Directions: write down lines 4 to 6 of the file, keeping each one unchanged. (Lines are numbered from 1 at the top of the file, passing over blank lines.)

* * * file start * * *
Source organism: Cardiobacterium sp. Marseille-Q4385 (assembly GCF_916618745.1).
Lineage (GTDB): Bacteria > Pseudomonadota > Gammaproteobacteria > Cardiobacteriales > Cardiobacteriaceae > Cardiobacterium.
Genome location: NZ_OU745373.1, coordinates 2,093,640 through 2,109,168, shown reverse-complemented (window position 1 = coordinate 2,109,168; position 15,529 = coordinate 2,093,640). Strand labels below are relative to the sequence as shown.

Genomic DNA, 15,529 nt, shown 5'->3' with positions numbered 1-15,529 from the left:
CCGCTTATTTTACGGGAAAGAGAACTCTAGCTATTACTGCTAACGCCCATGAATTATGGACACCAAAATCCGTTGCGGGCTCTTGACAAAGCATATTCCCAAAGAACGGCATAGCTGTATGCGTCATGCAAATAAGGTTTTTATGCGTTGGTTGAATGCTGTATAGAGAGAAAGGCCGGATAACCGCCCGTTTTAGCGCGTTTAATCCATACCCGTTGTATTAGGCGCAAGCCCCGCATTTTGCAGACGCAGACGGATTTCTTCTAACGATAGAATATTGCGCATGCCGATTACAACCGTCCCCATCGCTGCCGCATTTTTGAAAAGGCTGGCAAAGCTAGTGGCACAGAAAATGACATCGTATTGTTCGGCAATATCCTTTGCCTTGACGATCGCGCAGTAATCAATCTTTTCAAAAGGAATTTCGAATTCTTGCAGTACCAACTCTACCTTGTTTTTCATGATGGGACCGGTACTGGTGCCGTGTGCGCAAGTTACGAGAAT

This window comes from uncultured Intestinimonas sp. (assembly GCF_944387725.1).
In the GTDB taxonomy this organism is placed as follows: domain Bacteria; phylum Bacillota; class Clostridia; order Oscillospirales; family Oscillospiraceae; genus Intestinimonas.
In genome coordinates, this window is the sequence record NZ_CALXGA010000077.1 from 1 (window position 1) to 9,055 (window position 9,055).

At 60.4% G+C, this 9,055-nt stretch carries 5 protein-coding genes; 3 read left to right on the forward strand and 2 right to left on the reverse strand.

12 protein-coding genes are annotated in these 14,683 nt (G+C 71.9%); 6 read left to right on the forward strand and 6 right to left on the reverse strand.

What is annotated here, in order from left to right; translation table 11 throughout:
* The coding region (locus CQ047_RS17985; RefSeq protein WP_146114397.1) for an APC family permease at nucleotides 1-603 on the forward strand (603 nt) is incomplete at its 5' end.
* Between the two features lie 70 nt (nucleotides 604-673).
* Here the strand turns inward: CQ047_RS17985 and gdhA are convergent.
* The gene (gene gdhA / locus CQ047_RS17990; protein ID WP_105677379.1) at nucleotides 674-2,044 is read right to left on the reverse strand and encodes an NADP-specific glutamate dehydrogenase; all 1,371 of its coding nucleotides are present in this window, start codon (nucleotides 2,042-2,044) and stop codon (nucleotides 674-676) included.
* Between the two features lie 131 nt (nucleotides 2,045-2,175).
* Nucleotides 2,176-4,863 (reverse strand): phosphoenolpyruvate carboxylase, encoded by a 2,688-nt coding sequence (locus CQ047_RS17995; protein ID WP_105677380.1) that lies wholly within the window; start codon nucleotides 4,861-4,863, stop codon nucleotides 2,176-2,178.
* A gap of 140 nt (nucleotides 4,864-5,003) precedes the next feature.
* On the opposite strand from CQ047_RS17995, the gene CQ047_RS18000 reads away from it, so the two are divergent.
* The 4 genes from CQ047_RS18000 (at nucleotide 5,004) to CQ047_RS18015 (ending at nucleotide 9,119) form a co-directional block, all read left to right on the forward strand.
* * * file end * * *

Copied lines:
Genomic DNA, 15,529 nt, shown 5'->3' with positions numbered 1-15,529 from the left:
CCGCTTATTTTACGGGAAAGAGAACTCTAGCTATTACTGCTAACGCCCATGAATTATGGACACCAAAATCCGTTGCGGGCTCTTGACAAAGCATATTCCCAAAGAACGGCATAGCTGTATGCGTCATGCAAATAAGGTTTTTATGCGTTGGTTGAATGCTGTATAGAGAGAAAGGCCGGATAACCGCCCGTTTTAGCGCGTTTAATCCATACCCGTTGTATTAGGCGCAAGCCCCGCATTTTGCAGACGCAGACGGATTTCTTCTAACGATAGAATATTGCGCATGCCGATTACAACCGTCCCCATCGCTGCCGCATTTTTGAAAAGGCTGGCAAAGCTAGTGGCACAGAAAATGACATCGTATTGTTCGGCAATATCCTTTGCCTTGACGATCGCGCAGTAATCAATCTTTTCAAAAGGAATTTCGAATTCTTGCAGTACCAACTCTACCTTGTTTTTCATGATGGGACCGGTACTGGTGCCGTGTGCGCAAGTTACGAGAAT

This window comes from uncultured Intestinimonas sp. (assembly GCF_944387725.1).